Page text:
Now I had to fly back to Tucson to inform and comfort my mother while arranging my father’s funeral. Med school classes had already started when I got back to Miami to begin the next phase of my life.

Take Me Home, Country Roads

2000-2019

Harmony Oaks Farm

When Carolyn and I married in 1999, she sold her farm in Coos Bay before moving to my home in Portland, but brought along her beloved Quarter Horse named Lady and an Arabian gelding called Spri. My home had a beautiful view but no land for horses, so they had to be boarded many miles away, an unhappy situation for Carolyn, Lady, and Spri. We soon remedied this by moving to a farmhouse on 50 acres of land near North Plains, which we named Harmony Oaks Farm.

This was a bit of an adjustment for me, a guy who previously might list dirt, smells, and manual labor as his least favorite things. With only a dirt road for access, my nice shiny Lexus SC400 suffered flat tires and was always dusty, and there was no one to clear snow from our long driveway. Our vehicular fleet needed a makeover: a Toyota pickup replaced the Lexus, and a Kubota BX24 tractor with front-end loader and backhoe was added. I learned how to make compost using the front-end loader to combine the horse manure with grass clippings. Then I had to learn to operate the backhoe to dig trenches for various water and electrical lines. My favorite tractor job was building trails and roads!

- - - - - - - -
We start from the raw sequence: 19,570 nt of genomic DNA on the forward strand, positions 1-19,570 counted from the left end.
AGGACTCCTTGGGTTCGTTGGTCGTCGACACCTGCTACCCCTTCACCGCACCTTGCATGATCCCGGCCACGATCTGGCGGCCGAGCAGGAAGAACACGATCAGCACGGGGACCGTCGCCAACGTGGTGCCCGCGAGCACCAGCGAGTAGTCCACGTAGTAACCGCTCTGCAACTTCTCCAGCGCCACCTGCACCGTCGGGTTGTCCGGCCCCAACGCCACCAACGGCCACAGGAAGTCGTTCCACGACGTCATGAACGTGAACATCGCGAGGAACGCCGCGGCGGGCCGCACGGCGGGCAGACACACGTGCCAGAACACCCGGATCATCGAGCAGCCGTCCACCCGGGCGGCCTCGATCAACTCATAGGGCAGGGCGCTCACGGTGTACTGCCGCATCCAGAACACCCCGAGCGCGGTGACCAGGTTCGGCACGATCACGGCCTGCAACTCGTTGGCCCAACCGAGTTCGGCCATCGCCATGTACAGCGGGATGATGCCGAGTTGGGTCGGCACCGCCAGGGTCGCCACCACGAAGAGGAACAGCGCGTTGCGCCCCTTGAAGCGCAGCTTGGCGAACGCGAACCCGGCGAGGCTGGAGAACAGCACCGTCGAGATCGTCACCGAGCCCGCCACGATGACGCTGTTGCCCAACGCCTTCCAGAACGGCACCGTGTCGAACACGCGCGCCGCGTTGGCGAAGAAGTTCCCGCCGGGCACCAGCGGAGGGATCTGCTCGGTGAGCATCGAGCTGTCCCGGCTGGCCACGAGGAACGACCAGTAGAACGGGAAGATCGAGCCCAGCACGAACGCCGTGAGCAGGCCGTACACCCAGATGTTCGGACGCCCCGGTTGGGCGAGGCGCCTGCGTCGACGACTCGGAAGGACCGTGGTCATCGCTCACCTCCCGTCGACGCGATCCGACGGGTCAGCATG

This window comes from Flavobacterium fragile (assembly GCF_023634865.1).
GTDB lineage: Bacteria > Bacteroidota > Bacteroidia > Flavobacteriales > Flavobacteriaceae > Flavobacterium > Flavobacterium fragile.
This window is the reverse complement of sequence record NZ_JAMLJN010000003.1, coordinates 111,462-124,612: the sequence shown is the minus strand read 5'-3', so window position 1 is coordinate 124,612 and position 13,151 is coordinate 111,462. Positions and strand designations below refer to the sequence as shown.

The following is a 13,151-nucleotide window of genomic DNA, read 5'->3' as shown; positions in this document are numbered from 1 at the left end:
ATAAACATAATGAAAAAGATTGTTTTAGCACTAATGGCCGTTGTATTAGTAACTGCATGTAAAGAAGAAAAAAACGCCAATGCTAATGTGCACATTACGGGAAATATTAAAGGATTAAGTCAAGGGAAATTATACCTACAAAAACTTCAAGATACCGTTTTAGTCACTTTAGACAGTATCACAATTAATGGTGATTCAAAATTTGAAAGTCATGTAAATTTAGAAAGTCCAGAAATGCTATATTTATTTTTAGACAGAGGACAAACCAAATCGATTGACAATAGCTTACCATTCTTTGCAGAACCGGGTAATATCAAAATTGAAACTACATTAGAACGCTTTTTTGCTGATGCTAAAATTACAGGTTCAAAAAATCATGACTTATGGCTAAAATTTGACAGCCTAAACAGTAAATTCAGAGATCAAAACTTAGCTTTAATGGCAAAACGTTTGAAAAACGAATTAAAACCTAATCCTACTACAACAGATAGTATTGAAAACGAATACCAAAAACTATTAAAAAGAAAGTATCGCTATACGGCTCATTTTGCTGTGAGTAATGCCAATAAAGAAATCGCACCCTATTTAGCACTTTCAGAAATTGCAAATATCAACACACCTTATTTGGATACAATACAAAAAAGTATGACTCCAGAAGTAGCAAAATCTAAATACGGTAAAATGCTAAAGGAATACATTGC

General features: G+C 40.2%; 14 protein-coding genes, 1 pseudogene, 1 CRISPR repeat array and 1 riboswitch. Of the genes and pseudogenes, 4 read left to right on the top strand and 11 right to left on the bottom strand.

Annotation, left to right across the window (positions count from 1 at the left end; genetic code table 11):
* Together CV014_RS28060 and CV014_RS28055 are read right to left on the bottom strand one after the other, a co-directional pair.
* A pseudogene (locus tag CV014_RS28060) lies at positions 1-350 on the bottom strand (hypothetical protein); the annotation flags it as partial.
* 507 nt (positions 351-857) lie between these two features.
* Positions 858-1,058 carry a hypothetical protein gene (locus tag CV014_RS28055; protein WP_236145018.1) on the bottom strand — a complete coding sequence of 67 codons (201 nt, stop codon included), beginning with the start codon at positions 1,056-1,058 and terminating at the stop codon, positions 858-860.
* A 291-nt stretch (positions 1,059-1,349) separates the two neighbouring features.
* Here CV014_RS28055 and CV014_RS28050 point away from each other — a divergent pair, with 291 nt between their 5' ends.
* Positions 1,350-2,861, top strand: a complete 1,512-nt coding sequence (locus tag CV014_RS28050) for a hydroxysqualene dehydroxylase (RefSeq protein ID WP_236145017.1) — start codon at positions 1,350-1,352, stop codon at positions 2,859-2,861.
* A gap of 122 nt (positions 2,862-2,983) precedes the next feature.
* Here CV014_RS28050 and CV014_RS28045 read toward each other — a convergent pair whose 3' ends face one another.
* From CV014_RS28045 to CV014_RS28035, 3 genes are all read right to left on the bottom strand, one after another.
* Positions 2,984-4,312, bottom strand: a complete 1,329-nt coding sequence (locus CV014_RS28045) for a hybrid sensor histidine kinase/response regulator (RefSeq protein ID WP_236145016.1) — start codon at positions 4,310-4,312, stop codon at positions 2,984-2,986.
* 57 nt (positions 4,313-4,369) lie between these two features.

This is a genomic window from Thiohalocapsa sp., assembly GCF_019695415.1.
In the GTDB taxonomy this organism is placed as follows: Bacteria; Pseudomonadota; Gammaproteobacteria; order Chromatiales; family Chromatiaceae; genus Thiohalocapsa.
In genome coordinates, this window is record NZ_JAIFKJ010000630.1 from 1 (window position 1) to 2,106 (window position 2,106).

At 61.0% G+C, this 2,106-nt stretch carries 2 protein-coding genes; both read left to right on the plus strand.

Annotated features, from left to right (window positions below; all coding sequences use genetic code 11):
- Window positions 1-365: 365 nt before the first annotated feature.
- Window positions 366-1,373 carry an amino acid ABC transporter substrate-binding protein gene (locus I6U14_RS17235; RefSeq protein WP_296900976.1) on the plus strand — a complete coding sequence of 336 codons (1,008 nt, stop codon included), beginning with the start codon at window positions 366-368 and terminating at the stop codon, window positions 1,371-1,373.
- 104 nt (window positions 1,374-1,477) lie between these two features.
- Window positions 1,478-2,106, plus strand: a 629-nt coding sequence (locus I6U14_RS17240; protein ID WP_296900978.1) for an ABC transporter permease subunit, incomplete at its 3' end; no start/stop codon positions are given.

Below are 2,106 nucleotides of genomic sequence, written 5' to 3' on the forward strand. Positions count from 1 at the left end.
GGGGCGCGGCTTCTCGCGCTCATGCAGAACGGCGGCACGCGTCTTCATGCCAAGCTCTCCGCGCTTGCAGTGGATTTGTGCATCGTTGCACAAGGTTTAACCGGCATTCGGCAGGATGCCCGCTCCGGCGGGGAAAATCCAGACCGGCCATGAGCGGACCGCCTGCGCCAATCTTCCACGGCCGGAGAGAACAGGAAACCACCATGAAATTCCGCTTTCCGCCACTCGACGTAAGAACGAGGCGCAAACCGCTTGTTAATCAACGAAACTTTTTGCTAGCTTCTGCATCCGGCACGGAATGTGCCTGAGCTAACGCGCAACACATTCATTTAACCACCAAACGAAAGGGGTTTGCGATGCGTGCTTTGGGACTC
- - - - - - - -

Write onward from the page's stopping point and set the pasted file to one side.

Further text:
Besides the tractor, there was a lawn mower, a chipper, a tiller, a blower, a trimmer, a pressure washer, a chainsaw and I can’t remember what else. That meant a lot of fussy small gasoline engines to maintain! My solution: an electric utility cart (basically a Yamaha golf cart with a dump bed), modeled here by Carolyn and Riley. Once I added a 48VDC to 110VAC inverter, we had a rig that could pull a dump trailer and supply 1500 watts of AC power anywhere on the property. The small gas engine tools were replaced with electric ones, and even larger electrical appliances — like a shop vac — gained new uses. Finally, mounting an electric leaf blower to the cart’s front bumper gave us a driveable street sweeper that made quick work of our 1/2 mile of driveways.

We needed to keep the crop area productive, but many farmers in the neighborhood were retiring. Eventually we found a farmer who, though elderly,  planted alfalfa on our land and brought in several harvests a year. We fed our horses some and sold off the surplus.